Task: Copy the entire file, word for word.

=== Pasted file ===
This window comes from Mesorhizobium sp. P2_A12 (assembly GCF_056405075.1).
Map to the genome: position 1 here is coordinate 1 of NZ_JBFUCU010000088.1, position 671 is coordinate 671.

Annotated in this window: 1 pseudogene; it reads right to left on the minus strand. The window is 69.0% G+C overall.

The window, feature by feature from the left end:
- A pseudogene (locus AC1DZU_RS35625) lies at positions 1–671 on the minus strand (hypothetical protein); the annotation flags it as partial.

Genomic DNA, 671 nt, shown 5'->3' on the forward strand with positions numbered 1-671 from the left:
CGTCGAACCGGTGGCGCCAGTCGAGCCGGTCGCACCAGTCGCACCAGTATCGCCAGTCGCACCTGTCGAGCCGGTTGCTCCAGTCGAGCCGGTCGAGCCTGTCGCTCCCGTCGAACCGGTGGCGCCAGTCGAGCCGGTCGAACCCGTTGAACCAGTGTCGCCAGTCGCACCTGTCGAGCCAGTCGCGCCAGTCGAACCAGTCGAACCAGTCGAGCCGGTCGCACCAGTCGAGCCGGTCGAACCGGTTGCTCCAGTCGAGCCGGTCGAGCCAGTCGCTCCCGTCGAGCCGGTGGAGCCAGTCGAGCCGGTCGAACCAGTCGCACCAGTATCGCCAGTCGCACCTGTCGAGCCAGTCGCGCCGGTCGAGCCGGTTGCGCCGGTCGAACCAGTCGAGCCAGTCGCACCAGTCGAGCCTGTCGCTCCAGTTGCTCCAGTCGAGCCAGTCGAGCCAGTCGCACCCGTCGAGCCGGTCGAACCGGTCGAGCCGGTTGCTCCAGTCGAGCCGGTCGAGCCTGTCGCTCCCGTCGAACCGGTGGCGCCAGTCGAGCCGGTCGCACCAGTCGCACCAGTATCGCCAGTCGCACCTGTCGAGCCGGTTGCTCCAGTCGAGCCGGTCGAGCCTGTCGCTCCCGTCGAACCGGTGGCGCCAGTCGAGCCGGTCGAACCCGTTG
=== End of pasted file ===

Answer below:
This window comes from Mesorhizobium sp. P2_A12 (assembly GCF_056405075.1).
Map to the genome: position 1 here is coordinate 1 of NZ_JBFUCU010000088.1, position 671 is coordinate 671.

Annotated in this window: 1 pseudogene; it reads right to left on the minus strand. The window is 69.0% G+C overall.

The window, feature by feature from the left end:
- A pseudogene (locus AC1DZU_RS35625) lies at positions 1–671 on the minus strand (hypothetical protein); the annotation flags it as partial.

Genomic DNA, 671 nt, shown 5'->3' on the forward strand with positions numbered 1-671 from the left:
CGTCGAACCGGTGGCGCCAGTCGAGCCGGTCGCACCAGTCGCACCAGTATCGCCAGTCGCACCTGTCGAGCCGGTTGCTCCAGTCGAGCCGGTCGAGCCTGTCGCTCCCGTCGAACCGGTGGCGCCAGTCGAGCCGGTCGAACCCGTTGAACCAGTGTCGCCAGTCGCACCTGTCGAGCCAGTCGCGCCAGTCGAACCAGTCGAACCAGTCGAGCCGGTCGCACCAGTCGAGCCGGTCGAACCGGTTGCTCCAGTCGAGCCGGTCGAGCCAGTCGCTCCCGTCGAGCCGGTGGAGCCAGTCGAGCCGGTCGAACCAGTCGCACCAGTATCGCCAGTCGCACCTGTCGAGCCAGTCGCGCCGGTCGAGCCGGTTGCGCCGGTCGAACCAGTCGAGCCAGTCGCACCAGTCGAGCCTGTCGCTCCAGTTGCTCCAGTCGAGCCAGTCGAGCCAGTCGCACCCGTCGAGCCGGTCGAACCGGTCGAGCCGGTTGCTCCAGTCGAGCCGGTCGAGCCTGTCGCTCCCGTCGAACCGGTGGCGCCAGTCGAGCCGGTCGCACCAGTCGCACCAGTATCGCCAGTCGCACCTGTCGAGCCGGTTGCTCCAGTCGAGCCGGTCGAGCCTGTCGCTCCCGTCGAACCGGTGGCGCCAGTCGAGCCGGTCGAACCCGTTG